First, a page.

It was a cruddy day to go mountain flying. A ragged gray overcast stretched over Western Washington State, high enough to make for good VFR under the deck near Spokane, but it promised to be a more complicated journey to the east, where the spine of the Bitterroots juts out, rising to 10,000 feet at the highest peaks.
I was finally right where I'd wanted to be for the past couple of years, sitting in the left seat of the big Kodiak single, a new turboprop single from a startup company that's focused not so much on the bottom line as on helping others.
Our cruising altitude of 5,500 feet looked like a workable altitude for the time being, though it was only a matter of time, I knew, before we'd have to climb in order to top the real terrain beyond Lewiston. Luckily, the bases were forecast to climb too. We'd see how things looked as we got farther down the line.
I was flying with Quest engineering test pilot Kenny Stidham and sales director Lynn Thomas. Lynn was in back and had eight seats all to himself. The plan was for me to get a few landings in at Lewiston, a paved, tower-controlled airport, before we hit the back country and its optimistically situated little grass strips along the river canyons. As I'd never even set foot in the Kodiak before, a few practice laps before jumping in with the piranhas sounded like an excellent idea.
As we approached Lewiston, Idaho, right on the Washington state line, the terrain rose up below. If you're ever flown in the Inner Northwest, you know that these are some of the most extreme and inhospitable lands in the Lower 48. Lewiston, situated along the aptly named Snake River, is an outpost, and just a few, improbable roads give nonairborne access to the area. As we crested the high ridgeline just beyond the river, the airport finally came into view, put down in probably the only spot of land it would fit, still thousands of feet below and looking as improbable as the early explorers' dreams.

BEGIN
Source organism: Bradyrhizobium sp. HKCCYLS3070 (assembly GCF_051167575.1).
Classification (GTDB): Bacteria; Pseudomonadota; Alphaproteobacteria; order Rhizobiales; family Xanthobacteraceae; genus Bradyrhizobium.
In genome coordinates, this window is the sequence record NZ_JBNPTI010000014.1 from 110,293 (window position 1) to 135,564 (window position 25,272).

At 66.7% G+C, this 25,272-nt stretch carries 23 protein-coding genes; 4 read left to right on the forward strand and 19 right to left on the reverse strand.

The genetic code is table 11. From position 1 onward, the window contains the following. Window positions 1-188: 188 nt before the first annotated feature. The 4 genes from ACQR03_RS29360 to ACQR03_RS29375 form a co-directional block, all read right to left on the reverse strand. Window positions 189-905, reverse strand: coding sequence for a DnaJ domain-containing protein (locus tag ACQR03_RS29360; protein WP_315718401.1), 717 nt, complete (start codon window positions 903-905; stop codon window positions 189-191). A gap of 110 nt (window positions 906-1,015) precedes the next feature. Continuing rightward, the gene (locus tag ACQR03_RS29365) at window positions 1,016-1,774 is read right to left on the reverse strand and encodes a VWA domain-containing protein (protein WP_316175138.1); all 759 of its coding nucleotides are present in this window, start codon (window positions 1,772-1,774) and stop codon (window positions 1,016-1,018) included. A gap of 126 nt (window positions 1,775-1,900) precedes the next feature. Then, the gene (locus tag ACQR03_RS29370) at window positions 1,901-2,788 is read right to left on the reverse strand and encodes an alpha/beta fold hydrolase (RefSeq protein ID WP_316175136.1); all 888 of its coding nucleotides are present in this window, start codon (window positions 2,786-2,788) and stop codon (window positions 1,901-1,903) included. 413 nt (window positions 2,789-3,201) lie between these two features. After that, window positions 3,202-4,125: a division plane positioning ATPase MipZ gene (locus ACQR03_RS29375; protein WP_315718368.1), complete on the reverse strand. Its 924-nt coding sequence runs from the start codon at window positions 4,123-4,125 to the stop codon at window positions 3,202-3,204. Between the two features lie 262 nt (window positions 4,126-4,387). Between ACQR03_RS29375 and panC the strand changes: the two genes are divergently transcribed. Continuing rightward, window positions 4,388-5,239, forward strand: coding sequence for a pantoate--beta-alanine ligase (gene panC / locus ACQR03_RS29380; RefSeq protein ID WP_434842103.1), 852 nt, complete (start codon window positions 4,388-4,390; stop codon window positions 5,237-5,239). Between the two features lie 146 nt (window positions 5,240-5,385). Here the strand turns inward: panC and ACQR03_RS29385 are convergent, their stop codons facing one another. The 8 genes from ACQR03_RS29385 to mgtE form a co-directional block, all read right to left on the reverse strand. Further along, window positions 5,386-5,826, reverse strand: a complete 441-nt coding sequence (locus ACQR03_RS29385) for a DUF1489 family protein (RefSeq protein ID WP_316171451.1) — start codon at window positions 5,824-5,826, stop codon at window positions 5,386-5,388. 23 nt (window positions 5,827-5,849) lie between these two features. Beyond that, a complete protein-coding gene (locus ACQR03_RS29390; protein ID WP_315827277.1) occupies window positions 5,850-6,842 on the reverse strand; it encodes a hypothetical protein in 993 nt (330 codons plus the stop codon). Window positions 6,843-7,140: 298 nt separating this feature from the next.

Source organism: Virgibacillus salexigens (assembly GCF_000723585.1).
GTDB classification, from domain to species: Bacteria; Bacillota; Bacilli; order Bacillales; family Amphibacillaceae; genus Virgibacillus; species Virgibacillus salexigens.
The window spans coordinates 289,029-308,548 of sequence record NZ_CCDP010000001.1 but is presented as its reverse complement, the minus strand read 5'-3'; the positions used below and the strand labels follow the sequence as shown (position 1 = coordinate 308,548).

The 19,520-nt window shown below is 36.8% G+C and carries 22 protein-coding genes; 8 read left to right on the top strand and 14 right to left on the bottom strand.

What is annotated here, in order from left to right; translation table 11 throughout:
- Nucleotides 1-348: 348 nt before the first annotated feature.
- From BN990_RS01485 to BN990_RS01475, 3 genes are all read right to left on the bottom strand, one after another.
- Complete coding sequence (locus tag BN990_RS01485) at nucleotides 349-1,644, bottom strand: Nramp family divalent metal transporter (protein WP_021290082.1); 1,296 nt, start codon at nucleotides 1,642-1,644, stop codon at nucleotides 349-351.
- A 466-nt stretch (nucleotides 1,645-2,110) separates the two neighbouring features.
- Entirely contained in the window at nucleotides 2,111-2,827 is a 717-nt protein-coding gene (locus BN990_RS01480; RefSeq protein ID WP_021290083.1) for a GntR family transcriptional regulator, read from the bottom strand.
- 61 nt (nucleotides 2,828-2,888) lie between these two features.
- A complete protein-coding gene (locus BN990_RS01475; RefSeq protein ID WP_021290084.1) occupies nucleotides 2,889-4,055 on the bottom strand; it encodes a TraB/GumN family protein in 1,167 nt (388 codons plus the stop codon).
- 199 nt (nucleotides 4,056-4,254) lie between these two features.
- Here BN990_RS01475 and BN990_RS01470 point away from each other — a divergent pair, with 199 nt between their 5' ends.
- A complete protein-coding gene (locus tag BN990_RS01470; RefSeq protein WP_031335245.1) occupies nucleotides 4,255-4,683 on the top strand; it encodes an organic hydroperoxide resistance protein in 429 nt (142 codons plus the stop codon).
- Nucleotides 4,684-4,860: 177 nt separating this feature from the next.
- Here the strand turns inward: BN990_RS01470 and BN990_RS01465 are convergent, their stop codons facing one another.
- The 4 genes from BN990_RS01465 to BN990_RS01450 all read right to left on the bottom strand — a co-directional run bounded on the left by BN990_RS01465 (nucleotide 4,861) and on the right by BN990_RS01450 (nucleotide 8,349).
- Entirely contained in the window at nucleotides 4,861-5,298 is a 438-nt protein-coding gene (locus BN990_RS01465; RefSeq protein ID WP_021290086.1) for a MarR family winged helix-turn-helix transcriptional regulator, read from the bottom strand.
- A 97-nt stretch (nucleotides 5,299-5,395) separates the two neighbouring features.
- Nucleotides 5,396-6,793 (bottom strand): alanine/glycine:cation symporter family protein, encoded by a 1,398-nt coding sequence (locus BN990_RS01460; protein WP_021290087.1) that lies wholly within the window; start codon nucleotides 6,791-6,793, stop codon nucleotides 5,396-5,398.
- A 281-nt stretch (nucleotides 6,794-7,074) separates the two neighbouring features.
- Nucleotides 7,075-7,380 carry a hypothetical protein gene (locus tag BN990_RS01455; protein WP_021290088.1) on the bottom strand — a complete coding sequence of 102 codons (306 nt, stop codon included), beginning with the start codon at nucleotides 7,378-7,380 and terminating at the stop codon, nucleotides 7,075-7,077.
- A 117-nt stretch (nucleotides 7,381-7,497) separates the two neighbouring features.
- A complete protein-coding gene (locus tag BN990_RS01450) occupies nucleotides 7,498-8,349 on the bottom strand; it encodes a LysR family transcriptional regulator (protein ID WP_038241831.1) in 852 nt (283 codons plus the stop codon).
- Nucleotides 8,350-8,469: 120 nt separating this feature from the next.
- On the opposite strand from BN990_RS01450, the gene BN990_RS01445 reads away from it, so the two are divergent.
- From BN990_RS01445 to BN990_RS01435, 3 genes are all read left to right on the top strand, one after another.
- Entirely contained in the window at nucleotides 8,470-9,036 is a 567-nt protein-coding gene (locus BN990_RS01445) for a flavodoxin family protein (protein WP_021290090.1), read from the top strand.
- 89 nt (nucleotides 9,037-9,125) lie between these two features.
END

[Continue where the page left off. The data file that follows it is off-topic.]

But one of the great things about a turboprop is that it's easy to lose altitude. Pull the power lever back, point the nose down, and hope that your ears can keep up. I did just that, and the big 96-inch Hartzell prop flattened out, as we headed down at 1,500 fpm.
As I leveled off the big single at pattern altitude, the tower controller at Lewiston asked, "What's the designation on that Kodiak? It's not in my database."
Airplane as Journey
Flashback to 1998. Tom Hamilton, founder of kitplane success story Stoddard-Hamilton Aircraft, makers of the Glasair lineup, and Dave Voetmann, a veteran of the mission aviation world, came up with a plan to create an airplane specially suited for mission use. In their mind that meant an airplane that could haul a large load in and out of short, rough strips while burning jet fuel and complaining very little about the abuse.
Not that those kinds of bush planes didn't exist; they did and do. But costs and/or age are major concerns. The mission fleet is filled with standout designs such as the Cessna 185, Helio Courier and de Havilland Beaver that were first built 50 years ago and last produced a quarter of a century ago. And those airplanes, while legendarily rugged and capable, depend on hard-to-find 100LL. Moreover, they are often expensive to keep in the air, and they can't typically carry the kind of load a turbine-powered airplane can. More modern and powerful models, like the Cessna Caravan and Pilatus PC-12, while remarkably capable and rugged airplanes, are simply beyond the means of most humanitarian organizations.
There did seem to be a niche for Quest, and by 2001 the company had begun operations in Sandpoint, Idaho, a budding resort town 45 minutes by SUV north of Coeur D'Alene. Today Quest, headed by CEO Paul Schaller, is a for-profit company with 250 full-time employees controlled by a not-for-profit trust. Most of its customers -- there is about a three year backlog -- are private individuals, air taxi companies and governmental operators. The company has even certified a jump-plane version that has sparked a lot of interest from parachuting schools and military training groups.
But without mission and humanitarian users, there wouldn't be a Kodiak, for more reasons than one. For starters, the company has financed the development and certification of the airplane largely with money put up by mission groups. In return, those organizations get attractively discounted airplanes. Every 10th Kodiak, in fact, is financed by the other nine airplanes that are sold at regular price to Quest's retail customers.
An Airplane Named the Kodiak
Let's get this out of the way. Yes, the Quest Kodiak bears a passing resemblance to the Cessna Caravan. You're not the first one to think it. It is, in fact, almost without exception the first thing that the folks from Quest hear from prospects when they initially see the airplane. And it's a natural reaction. The airplanes do resemble each other. But before you jump to any conclusions, ask yourself this question, "How can you create a tricycle gear high-wing 10-place airplane with a PT-6 up front and not have it look at least something like a Caravan?"
The dimensions are all different, too. The Kodiak is actually substantially smaller than the Caravan, and it's lighter and more bare-bones than the big Wichita single, too. But admittedly, the general look and feel is very much in keeping with Cessna's remarkable bruiser.